Mutation of Arg-166 of AlkalinePhosphatase Alters the Thio Effect but Not the Transition State for Phosphoryl Transfer.Implications for the Interpretation of Thio Effects in Reactions of Phosphatases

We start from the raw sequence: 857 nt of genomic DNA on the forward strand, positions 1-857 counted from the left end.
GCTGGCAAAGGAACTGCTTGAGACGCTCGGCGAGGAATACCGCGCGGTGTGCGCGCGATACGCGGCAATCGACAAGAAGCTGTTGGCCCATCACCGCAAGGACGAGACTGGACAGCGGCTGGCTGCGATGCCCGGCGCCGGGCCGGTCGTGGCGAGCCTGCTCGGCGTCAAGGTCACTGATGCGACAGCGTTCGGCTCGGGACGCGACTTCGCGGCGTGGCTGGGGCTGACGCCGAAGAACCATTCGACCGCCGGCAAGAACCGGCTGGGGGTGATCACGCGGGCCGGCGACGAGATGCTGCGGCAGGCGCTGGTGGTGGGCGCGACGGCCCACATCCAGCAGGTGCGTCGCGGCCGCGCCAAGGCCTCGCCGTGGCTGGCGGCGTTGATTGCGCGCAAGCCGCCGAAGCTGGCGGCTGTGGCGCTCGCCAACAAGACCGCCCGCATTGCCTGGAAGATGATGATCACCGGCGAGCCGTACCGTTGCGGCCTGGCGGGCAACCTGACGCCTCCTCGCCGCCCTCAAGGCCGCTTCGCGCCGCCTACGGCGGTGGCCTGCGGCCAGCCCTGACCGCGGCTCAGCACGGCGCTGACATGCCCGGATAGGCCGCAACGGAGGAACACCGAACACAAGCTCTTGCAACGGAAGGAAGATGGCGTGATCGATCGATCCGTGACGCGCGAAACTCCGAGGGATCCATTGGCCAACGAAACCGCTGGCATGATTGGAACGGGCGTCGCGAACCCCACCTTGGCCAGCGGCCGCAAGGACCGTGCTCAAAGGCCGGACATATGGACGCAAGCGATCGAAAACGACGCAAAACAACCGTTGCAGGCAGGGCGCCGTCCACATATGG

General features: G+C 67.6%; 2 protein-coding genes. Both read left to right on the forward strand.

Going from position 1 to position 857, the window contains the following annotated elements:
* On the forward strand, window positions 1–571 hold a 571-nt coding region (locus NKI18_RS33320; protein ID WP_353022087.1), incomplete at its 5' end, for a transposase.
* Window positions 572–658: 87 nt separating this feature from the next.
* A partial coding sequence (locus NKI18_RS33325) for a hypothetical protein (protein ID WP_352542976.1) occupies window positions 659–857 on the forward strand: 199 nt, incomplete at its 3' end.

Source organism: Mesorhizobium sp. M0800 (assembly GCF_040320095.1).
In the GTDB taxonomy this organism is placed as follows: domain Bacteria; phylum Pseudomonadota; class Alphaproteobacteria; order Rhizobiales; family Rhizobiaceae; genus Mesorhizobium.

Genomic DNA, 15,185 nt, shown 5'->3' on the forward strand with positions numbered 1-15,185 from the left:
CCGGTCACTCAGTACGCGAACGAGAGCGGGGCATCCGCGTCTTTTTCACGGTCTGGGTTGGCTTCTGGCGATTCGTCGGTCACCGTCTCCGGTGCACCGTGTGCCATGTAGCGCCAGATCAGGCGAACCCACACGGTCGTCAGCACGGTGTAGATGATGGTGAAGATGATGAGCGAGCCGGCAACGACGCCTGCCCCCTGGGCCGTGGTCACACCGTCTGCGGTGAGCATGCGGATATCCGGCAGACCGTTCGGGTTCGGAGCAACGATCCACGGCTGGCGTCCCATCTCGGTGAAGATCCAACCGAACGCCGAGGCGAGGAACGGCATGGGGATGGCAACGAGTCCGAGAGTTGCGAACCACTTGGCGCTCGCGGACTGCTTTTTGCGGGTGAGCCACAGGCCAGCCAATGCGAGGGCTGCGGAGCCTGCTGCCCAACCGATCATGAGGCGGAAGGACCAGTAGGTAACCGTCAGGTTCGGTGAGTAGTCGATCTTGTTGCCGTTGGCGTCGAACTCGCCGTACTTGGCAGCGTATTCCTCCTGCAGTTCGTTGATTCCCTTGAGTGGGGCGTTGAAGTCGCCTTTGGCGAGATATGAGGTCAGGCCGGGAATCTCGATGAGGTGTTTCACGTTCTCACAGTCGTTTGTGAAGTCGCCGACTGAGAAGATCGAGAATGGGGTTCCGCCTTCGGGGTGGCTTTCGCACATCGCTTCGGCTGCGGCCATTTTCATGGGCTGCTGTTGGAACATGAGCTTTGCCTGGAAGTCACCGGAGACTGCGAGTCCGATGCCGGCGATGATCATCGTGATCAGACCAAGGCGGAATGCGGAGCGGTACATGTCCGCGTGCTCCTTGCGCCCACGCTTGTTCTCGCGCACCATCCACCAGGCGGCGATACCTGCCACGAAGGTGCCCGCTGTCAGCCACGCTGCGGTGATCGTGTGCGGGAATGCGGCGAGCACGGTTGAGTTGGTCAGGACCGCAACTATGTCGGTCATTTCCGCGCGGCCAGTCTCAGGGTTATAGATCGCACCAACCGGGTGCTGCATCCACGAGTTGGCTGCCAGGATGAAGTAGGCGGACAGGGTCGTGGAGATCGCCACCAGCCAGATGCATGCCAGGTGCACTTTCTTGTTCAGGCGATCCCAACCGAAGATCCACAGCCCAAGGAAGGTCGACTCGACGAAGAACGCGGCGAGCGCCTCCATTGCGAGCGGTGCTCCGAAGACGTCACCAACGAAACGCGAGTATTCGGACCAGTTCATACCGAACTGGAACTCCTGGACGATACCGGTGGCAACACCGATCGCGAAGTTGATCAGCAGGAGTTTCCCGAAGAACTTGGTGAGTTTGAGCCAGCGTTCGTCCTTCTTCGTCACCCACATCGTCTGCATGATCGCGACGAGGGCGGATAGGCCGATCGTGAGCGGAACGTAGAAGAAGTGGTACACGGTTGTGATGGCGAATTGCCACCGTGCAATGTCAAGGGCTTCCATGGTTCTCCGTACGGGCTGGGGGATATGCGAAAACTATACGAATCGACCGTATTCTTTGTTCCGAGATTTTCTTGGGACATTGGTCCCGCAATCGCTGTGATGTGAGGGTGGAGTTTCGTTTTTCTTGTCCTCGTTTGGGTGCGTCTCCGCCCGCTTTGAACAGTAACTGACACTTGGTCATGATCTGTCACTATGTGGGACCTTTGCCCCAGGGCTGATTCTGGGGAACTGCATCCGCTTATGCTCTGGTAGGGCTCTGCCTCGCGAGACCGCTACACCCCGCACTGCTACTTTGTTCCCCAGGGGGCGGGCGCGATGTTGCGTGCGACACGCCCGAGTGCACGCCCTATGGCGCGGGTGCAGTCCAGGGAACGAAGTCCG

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It has been suggested that the mechanism of alkaline phosphatase (AP) is associative, or triester-like, because phosphorothioate monoesters are hydrolyzed by AP approximately 102-fold slower than phosphate monoesters. This “thio effect” is similar to that observed for the nonenzymatic hydrolysis of phosphate triesters, and is the inverse of that observed for the nonenzymatic hydrolysis of phosphate monoesters. The latter reactions proceed by loose, dissociative transition states, in contrast to reactions of triesters, which have tight, associative transition states. Wild-type alkaline phosphatase catalyzes the hydrolysis of p-nitrophenyl phosphate approximately 70 times faster than p-nitrophenyl phosphorothioate. In contrast, the R166A mutant alkaline phosphatase enzyme, in which the active site arginine at position 166 is replaced with an alanine, hydrolyzes p-nitrophenyl phosphate only about 3 times faster than p-nitrophenyl phosphorothioate. Despite this ∼23-fold change in the magnitude of the thio effects, the magnitudes of Brønsted βlg for the native AP (−0.77 ± 0.09) and the R166A mutant (−0.78 ± 0.06) are the same. The identical values for the βlg indicate that the transition states are similar for the reactions catalyzed by the wild-type and the R166A mutant enzymes. The fact that a significant change in the thio effect is not accompanied by a change in the βlg indicates that the thio effect is not a reliable reporter for the transition state of the enzymatic phosphoryl transfer reaction. This result has important implications for the interpretation of thio effects in enzymatic reactions.

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